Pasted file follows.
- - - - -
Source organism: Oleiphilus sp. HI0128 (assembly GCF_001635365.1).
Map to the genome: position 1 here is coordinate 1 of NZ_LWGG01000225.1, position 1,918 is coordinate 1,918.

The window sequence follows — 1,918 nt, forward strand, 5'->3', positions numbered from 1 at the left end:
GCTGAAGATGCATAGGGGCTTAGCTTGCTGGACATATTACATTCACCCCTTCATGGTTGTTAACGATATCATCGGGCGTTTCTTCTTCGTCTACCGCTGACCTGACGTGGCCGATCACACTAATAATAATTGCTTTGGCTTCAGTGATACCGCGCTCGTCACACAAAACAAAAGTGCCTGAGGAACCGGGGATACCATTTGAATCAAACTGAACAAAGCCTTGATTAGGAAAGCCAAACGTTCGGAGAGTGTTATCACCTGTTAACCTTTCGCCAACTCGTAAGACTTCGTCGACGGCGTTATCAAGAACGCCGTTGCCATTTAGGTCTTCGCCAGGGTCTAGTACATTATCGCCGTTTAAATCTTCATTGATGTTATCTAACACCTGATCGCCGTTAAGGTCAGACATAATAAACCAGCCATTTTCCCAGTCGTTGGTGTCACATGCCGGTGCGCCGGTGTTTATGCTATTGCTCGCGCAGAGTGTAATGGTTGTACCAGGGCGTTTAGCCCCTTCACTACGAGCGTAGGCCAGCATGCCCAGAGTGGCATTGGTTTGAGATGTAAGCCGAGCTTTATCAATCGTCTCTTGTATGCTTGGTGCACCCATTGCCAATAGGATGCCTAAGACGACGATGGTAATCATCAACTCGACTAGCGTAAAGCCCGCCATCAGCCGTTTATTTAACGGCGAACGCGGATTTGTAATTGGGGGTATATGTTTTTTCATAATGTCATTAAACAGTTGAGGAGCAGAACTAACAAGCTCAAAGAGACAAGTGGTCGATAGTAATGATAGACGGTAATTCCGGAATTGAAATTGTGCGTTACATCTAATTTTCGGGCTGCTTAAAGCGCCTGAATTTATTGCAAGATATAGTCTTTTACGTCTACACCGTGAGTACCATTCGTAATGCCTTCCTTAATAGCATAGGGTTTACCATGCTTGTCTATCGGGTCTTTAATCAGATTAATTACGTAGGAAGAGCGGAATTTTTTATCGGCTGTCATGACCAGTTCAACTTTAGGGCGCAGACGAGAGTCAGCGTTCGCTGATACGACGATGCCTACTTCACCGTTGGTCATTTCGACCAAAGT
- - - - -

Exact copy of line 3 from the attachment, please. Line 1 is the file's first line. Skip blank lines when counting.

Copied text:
The window sequence follows — 1,918 nt, forward strand, 5'->3', positions numbered from 1 at the left end: